I’m not out to throw this in a volcano, but if I did the Gods might be too bored to continue their rampage.
I’ll be blunt: I didn’t finish God Wars: The Complete Legend, and I likely never will. This despite being in the final chapter and clocking about 30 hours. It’s not a question of “can’t,” investing more time in the game assures me an eventual victory. I just don’t want to, and it’s a shame. I generally enjoy these kind of tactical games, but despite being structured like a Tactics Ogre or Final Fantasy Tactics game, God Wars just failed to capture my attention. God Wars is mechanically sound but just not compelling.
If you’ve played games like Final Fantasy Tactics, God Wars will feel immediately familiar. You collect party members, guide their progression, and equip their gear before setting them on a grid-based battlefield against an untold number of enemies.
The battles aren’t engaging in the way I would have hoped. The large stages are usually stocked with 15 - 20 enemies, and the overwhelming majority of the stages have the objective of “Defeat all enemies.”
Your comparably small, usually six, unit team has to move across the battlefield, slowly, to defeat each of the enemies. Even fast characters don’t move more than six spaces in a turn when traveling over even ground, but most stages are mountainous slowing you even further. Other quirks in God Wars also slow the game: enemies tend to evade attacks at rates that seem far higher than one the game predicts, all character start the battle with 0 MP - meaning many turns spent waiting for it to generate, enemies can chain status effects that make it impossible for much of the party to move for multiple turns, and enemies high HP/low damage take mean they often take 2 - 3 turns to kill. This game desperately needs to move faster, even after turning off all animations and turning up the speed, battles still feel like they drag on. It’s not uncommon for a dozen or more turns that amount to nothing more than walking to enemies or waiting for enemies to walk to you.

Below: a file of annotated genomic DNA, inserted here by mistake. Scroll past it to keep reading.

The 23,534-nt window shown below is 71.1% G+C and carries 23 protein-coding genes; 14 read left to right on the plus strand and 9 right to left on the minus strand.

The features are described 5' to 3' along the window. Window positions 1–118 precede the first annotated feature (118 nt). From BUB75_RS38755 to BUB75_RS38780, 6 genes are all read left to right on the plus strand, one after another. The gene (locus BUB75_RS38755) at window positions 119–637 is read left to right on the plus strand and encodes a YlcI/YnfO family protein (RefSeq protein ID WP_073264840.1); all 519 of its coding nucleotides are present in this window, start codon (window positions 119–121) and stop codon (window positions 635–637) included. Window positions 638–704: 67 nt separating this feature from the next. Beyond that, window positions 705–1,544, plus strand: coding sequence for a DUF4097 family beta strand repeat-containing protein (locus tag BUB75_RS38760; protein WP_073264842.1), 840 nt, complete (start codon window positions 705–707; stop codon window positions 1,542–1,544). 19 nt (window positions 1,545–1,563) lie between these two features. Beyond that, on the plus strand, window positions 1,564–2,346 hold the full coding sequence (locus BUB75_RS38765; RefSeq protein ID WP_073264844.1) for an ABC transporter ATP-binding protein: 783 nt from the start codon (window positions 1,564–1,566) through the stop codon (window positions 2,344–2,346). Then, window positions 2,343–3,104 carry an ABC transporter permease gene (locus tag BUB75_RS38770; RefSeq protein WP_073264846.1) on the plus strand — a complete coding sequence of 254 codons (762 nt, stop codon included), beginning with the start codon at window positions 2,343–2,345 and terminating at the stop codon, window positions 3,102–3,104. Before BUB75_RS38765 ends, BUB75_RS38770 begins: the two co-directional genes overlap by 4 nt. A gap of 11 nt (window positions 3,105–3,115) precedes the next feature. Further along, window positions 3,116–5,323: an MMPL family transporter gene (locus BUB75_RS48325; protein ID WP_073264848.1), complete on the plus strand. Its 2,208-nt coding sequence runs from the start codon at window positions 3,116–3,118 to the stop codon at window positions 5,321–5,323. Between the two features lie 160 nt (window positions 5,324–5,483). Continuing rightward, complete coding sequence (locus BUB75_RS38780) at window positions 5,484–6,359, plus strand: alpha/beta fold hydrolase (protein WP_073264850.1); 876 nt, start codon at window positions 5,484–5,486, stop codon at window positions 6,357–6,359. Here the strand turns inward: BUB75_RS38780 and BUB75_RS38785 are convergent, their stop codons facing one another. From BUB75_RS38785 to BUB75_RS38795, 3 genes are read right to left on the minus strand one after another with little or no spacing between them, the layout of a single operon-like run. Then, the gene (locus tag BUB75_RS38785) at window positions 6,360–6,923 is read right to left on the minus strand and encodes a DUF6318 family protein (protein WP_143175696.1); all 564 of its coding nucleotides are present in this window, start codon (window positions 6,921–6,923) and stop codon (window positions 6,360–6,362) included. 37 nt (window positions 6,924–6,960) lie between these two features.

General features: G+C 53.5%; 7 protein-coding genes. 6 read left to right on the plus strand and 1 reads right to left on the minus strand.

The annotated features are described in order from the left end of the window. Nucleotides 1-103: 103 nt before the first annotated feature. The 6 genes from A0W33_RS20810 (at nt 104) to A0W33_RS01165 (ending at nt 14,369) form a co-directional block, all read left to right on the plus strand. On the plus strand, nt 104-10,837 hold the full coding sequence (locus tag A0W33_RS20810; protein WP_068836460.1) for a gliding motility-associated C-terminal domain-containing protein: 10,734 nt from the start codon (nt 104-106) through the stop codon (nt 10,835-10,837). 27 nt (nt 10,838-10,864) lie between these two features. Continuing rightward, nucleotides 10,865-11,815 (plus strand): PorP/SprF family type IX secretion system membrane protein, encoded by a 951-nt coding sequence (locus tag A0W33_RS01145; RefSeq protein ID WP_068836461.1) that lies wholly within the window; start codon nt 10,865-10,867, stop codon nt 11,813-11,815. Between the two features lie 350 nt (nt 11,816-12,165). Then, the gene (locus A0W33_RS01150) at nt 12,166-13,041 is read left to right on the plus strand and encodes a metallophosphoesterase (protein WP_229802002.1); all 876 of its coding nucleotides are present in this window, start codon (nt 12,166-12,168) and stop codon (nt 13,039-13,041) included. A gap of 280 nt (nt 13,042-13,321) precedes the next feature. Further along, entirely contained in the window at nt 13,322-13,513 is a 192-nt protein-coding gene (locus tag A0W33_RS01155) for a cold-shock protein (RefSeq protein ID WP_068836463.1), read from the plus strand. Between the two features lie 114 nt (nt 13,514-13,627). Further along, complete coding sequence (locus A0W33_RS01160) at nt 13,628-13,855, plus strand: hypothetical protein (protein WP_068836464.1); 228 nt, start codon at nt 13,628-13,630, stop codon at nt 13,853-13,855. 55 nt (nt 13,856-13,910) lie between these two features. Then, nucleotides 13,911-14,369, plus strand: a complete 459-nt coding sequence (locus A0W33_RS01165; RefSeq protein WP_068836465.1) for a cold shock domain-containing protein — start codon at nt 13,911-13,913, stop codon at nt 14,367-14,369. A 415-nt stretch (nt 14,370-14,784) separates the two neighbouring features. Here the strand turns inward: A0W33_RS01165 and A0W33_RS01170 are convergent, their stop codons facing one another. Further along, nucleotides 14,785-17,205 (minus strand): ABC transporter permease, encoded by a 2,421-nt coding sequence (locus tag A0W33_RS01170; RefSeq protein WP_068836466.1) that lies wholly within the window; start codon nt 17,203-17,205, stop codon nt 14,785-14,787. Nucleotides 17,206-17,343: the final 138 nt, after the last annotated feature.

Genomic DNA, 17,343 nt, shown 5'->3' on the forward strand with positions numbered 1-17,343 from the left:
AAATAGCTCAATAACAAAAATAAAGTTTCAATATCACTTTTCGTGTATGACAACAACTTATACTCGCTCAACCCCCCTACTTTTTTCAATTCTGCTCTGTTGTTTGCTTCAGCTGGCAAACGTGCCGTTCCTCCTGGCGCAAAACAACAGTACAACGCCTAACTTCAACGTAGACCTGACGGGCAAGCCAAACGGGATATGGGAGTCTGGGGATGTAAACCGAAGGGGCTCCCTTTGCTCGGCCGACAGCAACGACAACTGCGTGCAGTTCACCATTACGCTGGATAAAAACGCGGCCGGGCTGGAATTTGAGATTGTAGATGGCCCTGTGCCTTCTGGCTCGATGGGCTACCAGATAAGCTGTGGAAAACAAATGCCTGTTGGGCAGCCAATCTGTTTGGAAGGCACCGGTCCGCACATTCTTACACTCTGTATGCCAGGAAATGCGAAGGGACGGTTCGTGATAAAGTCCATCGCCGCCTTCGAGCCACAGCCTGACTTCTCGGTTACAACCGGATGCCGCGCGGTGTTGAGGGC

That is exacerbated by the second issue with the battles: waiting for the enemy to come to you one at at time is almost always the correct answer. Many stage layouts allow the enemies to hit you while they are unreachable. Trying to run to them usually results in a frustrating combination of debilitating status effects and a half-dozen turns of withering fire. The easiest way to handle these stages is to advance just far enough to draw out one or two enemies, kill them, then advance. The AI never really accounts for this tactic, and in missions it seems like the only really effective way to proceed without blowing your entire supply of revival items. The only times where aggression is required are escort missions, which provide a different kind of tedium: AI controlled allies who run headlong into death. Thankfully, you can revive any dead character within five turns, but their recklessness usually means it’s better to let them die and then wait till turn five to revive them.